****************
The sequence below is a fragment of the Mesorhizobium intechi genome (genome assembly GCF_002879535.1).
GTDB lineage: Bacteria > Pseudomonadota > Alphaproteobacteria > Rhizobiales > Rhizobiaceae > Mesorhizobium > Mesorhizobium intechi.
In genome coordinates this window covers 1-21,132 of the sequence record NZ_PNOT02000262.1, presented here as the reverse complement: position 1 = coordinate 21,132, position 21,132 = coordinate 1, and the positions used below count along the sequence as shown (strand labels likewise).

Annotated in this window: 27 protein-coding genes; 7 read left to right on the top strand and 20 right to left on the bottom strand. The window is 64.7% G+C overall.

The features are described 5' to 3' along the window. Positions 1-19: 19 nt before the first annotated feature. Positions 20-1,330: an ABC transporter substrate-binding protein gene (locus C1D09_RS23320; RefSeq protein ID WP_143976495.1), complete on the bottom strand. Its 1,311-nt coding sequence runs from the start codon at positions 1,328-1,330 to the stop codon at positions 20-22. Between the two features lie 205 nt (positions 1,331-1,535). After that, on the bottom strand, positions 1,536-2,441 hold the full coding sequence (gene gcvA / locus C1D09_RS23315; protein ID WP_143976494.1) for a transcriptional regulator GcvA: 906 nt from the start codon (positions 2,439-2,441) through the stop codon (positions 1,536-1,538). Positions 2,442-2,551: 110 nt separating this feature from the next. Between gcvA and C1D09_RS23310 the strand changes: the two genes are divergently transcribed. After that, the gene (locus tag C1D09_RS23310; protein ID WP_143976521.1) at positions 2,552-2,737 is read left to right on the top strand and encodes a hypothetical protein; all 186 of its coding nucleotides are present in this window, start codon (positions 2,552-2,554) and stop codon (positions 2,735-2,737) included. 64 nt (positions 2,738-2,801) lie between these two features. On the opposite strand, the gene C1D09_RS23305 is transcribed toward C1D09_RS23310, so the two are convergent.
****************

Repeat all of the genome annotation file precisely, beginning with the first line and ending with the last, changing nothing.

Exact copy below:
The sequence below is a fragment of the Mesorhizobium intechi genome (genome assembly GCF_002879535.1).
GTDB lineage: Bacteria > Pseudomonadota > Alphaproteobacteria > Rhizobiales > Rhizobiaceae > Mesorhizobium > Mesorhizobium intechi.
In genome coordinates this window covers 1-21,132 of the sequence record NZ_PNOT02000262.1, presented here as the reverse complement: position 1 = coordinate 21,132, position 21,132 = coordinate 1, and the positions used below count along the sequence as shown (strand labels likewise).

Annotated in this window: 27 protein-coding genes; 7 read left to right on the top strand and 20 right to left on the bottom strand. The window is 64.7% G+C overall.

The features are described 5' to 3' along the window. Positions 1-19: 19 nt before the first annotated feature. Positions 20-1,330: an ABC transporter substrate-binding protein gene (locus C1D09_RS23320; RefSeq protein ID WP_143976495.1), complete on the bottom strand. Its 1,311-nt coding sequence runs from the start codon at positions 1,328-1,330 to the stop codon at positions 20-22. Between the two features lie 205 nt (positions 1,331-1,535). After that, on the bottom strand, positions 1,536-2,441 hold the full coding sequence (gene gcvA / locus C1D09_RS23315; protein ID WP_143976494.1) for a transcriptional regulator GcvA: 906 nt from the start codon (positions 2,439-2,441) through the stop codon (positions 1,536-1,538). Positions 2,442-2,551: 110 nt separating this feature from the next. Between gcvA and C1D09_RS23310 the strand changes: the two genes are divergently transcribed. After that, the gene (locus tag C1D09_RS23310; protein ID WP_143976521.1) at positions 2,552-2,737 is read left to right on the top strand and encodes a hypothetical protein; all 186 of its coding nucleotides are present in this window, start codon (positions 2,552-2,554) and stop codon (positions 2,735-2,737) included. 64 nt (positions 2,738-2,801) lie between these two features. On the opposite strand, the gene C1D09_RS23305 is transcribed toward C1D09_RS23310, so the two are convergent.